The Wrangler

Austin nudges Travis at feeding time

January 15 2010

It’s a cold, rainy winter day. The buzzards are perched on the electric line towers with their giant wings spread open, adding a mournful aspect to an already dreary scene.

Last week we dealt with lows in the teens and below for several straight days running. But through it all the staunch barn team carried on. I marveled as I sat shivering (and sniveling) in my barn office.

Kyle, Sterling, and Travis all live in Joseph House.  Don expects them to be up and ready at 7:00 AM to feed the horses on the Spur.  If they aren't he bangs on their windows until they come tumbling out.  (They really love it on the rare occasions that Don oversleeps and they get to bang in his window and wake him  up.) 

After feeding, the guys have breakfast and come to the big barn,where Natalie, the fourth member of the Barn Team, meets them. The four  worked uncomplainingly all last week cleaning the stalls in the bitter cold, moving the horses from inside to outside stalls as needed in order to get it all clean.

Tuesday, I watched our newest Rancher, Kyle, taking Pete out to pasture.  Kyle is just learning the ropes of horse handling. He'd let his lead slack a bit too much and Pete moved his head over towards Kyle. Kyle dodged to the left and Pete obliged by swinging to the left also. Kyle kept moving  and soon he and Pete had completed a 360 degree circle. They made a little progress toward the pasture and then Pete swung his big head over towards Kyle again.  They repeated the maneuver two more times before Lori looked back and saw what was going on. She went over and helped Kyle shorten his lead and showed him how well behaved Pete was when he was firmly directed.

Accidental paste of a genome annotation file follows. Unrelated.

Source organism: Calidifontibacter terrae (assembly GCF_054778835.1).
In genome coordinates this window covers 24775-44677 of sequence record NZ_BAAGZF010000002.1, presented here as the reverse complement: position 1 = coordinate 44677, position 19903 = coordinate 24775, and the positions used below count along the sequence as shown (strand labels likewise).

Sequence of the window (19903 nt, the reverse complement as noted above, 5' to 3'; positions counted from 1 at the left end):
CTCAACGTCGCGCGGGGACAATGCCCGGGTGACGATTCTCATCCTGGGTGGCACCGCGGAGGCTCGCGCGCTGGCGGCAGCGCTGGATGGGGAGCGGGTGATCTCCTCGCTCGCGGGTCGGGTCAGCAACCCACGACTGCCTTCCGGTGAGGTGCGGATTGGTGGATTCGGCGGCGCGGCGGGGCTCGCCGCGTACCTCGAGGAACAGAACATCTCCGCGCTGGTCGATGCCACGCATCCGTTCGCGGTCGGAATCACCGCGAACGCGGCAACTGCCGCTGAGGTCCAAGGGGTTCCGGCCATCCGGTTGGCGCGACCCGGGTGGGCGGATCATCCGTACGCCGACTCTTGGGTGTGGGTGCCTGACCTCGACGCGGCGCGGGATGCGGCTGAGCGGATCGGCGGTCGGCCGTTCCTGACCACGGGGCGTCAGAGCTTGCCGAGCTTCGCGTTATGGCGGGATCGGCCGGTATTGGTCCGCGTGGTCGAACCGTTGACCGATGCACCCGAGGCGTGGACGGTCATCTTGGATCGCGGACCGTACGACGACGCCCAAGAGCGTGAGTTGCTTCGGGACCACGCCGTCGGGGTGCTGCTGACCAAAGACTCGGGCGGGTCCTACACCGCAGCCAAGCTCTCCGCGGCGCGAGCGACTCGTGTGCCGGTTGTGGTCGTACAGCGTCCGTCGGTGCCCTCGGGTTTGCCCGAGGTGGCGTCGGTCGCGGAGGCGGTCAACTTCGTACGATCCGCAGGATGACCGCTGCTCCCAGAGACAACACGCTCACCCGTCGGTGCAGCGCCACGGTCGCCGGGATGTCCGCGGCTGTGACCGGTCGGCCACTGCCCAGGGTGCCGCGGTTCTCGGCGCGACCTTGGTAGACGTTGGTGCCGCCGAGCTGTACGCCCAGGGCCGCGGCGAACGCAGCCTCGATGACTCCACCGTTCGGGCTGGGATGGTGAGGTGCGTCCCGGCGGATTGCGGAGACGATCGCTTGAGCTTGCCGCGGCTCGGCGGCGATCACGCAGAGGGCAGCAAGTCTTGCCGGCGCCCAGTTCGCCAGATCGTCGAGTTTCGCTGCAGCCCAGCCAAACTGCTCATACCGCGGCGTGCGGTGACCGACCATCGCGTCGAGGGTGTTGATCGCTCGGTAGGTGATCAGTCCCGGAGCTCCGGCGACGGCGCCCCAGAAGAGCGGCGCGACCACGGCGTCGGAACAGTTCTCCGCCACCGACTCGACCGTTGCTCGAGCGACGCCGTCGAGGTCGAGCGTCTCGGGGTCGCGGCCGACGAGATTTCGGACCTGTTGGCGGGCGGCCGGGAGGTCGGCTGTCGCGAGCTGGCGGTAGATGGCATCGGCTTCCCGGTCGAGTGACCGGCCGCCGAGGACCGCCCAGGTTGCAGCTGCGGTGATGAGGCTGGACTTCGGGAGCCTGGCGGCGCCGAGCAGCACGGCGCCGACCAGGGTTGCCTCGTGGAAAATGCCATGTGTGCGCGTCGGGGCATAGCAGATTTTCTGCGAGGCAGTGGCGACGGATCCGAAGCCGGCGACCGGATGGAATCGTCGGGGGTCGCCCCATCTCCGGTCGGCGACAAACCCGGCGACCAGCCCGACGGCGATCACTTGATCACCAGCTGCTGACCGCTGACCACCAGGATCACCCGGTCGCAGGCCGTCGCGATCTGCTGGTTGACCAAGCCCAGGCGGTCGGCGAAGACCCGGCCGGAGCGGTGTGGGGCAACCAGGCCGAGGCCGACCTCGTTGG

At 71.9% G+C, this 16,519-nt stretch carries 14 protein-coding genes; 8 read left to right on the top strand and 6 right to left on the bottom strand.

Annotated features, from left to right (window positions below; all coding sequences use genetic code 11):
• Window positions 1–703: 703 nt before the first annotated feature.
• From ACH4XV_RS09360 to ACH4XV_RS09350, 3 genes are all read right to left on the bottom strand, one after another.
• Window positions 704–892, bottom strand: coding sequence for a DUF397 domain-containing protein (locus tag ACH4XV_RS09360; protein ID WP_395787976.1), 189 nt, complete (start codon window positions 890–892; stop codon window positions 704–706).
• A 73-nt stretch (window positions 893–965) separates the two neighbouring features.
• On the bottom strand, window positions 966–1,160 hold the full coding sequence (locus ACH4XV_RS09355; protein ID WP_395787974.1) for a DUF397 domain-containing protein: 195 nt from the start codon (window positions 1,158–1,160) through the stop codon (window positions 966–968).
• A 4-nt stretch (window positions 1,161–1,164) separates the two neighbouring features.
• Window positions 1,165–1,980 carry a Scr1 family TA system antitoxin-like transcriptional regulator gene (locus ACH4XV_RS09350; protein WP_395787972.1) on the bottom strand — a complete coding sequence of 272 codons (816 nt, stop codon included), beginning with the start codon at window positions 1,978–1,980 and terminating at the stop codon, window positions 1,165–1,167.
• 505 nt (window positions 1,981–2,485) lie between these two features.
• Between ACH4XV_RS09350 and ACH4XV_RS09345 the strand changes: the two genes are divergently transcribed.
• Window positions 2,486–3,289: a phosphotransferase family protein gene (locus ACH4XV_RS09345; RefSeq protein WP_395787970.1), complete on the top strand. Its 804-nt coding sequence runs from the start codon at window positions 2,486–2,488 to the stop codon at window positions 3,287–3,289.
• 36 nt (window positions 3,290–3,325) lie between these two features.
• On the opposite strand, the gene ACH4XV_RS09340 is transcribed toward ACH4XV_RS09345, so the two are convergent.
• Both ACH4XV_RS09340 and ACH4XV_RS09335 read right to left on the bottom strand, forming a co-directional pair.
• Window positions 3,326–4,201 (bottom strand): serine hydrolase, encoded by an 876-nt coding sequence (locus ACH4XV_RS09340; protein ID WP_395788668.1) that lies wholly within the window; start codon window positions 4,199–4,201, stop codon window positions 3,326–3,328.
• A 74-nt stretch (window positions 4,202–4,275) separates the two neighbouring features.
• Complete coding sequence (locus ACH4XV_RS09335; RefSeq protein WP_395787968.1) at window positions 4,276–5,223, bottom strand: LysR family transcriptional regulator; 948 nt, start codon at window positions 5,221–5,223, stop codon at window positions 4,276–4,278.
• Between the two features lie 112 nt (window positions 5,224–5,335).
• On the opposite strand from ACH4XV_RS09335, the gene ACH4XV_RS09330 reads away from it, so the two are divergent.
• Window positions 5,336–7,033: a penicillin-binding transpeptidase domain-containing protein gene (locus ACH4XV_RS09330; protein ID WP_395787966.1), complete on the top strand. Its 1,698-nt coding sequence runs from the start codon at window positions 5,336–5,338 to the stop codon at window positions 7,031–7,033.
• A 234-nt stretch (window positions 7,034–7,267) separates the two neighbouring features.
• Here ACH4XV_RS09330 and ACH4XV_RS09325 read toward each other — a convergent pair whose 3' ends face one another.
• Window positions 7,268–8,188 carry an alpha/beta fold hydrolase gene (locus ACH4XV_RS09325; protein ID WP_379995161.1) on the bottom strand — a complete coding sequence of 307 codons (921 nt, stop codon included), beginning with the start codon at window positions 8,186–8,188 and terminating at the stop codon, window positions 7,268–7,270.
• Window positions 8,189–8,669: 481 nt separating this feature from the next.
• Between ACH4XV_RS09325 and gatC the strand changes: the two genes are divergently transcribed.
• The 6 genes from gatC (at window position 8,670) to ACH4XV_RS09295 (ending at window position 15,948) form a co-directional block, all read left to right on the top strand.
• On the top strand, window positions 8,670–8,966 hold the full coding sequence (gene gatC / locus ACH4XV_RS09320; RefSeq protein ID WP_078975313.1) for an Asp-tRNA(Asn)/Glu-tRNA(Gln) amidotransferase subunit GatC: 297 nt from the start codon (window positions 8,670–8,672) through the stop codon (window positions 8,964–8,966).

I marveled at Kyle’s determination and courage with Pete, even as I chuckled their little dance. Kyle’s not a big guy, and has little experience handling horses. He clearly felt intimidated by the big chestnut, but was brave and determined to do his job.

Kyle came to Down Home Ranch because he wants to work on a real ranch and he was going to hold up his end of the bargain.

It’s funny, but lots of people say things like, “Oh, people with Down syndrome are so…” and then generally fill in the blanks with a rather limited repetoire of adjectives—stubborn, charming, sweet, cute, funny, friendly.

But people with Downs are more complex than that.  Like other folks, some are willing to work hard and some aren't. Some are courageous and some aren’t. Some decide what they want in life and others wait passively for whatever life has to offer. 

They’re people first—a complex mixture of genetic material, upbringing, and self-determination.

The DHR Barn Team is a group of hard-working young people who don’t complain and who work outside their comfort zone  and come back for more.

“We’re cowboys!” the guys say when they turn out of a morning to feed their horses. They’re proud of their work and know they’re good at it.

And I'm proud to know them.